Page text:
The Chevrolet Camaro is one of America's most renowned institutions, a barometer of American car culture and values.
With American icons come hearsay, tall tales, and legend. Let's separate fact from fiction with four things you never knew about the Camaro.
1. Oh Hi, Panther Z28
Originally, the Chevrolet Camaro was supposed to be named Panther Z28. After a series of press leaks, Chevrolet decided to rename it 'Camaro,' which is believed to be a play on words with the existing models at the time, which included the Corvette and Caprice.
One tale goes that Chevrolet executives used a French dictionary to come up with the term. Many swear its the Russian term or a made up word instead of the French word for 'comrade.'
2. Terrible options
Early on, the Chevrolet Camaro came with the choice of several add-ons, some of which were downright baffling in terms of practicality.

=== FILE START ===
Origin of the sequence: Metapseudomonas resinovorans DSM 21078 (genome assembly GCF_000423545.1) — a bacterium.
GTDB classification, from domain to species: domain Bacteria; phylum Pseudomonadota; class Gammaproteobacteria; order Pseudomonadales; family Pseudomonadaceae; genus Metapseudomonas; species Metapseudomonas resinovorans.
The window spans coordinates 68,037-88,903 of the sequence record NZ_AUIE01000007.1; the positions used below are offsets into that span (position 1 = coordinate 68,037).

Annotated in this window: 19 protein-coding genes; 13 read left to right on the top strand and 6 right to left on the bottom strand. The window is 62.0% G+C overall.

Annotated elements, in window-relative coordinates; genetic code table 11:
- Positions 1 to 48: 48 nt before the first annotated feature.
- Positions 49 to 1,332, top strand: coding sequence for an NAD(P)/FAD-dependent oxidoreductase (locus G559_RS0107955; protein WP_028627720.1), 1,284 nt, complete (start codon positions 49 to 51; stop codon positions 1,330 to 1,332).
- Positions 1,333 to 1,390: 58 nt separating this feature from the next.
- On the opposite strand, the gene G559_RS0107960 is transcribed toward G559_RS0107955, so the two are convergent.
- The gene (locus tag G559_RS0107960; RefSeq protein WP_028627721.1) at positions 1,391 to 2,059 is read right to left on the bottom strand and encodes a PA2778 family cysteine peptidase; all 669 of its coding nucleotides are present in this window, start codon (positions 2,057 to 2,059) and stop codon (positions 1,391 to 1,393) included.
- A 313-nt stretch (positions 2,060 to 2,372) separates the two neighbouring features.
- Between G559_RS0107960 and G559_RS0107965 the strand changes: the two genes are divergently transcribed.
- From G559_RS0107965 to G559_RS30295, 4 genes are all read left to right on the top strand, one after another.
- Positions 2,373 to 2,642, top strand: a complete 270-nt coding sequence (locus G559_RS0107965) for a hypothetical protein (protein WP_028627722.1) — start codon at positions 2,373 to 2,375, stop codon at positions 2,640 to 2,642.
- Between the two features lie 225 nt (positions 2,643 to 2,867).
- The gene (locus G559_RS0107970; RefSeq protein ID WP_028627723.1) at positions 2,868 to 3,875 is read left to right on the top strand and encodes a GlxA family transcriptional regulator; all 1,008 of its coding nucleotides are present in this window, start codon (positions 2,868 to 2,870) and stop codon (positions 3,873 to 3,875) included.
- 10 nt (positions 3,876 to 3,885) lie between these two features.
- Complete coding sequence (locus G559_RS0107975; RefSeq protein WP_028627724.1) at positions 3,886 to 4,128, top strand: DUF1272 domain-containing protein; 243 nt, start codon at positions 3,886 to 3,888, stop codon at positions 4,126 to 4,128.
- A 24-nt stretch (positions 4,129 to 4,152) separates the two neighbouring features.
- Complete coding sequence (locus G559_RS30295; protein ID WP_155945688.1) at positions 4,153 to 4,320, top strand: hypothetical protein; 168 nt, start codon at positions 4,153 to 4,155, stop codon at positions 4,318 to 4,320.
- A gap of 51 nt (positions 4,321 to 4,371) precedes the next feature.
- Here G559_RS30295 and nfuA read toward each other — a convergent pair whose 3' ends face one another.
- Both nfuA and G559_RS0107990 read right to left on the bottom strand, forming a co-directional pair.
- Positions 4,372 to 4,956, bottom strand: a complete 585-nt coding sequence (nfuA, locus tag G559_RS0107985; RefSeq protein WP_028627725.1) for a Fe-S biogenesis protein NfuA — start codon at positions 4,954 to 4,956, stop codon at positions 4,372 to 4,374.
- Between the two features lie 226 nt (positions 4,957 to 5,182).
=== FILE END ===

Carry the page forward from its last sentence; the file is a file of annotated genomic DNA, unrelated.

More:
One was a fold-down rear seat which did not extend the length of trunk storage, creating a wall between the back seat and trunk. This design led to speculation that its only purpose was to be a flatter surface in which to store utility items.
A second option was a liquid aerosol tire channel hidden in rear wheel wells that would disperse snow melting liquid on its tires under cold weather conditions. It was another terrible idea, with less than 200 buyers ordering this initial add-on.
3. V6s vs. V8s
Today's vehicles range from 300 to 350 horsepower, which beats the most powerful V8 in the original Camaro with 295 horsepower.
However, horsepower was calculated differently at the time, where certain car parts were not included with the vehicle during testing.
4. Production in Canada
The first Chevrolet Camaro came out of Canada, not the United States. It was built in St. Thérèse, Quebec, Montreal.
One of the greatest institutions in American history originated in Canada. Who would have thought?
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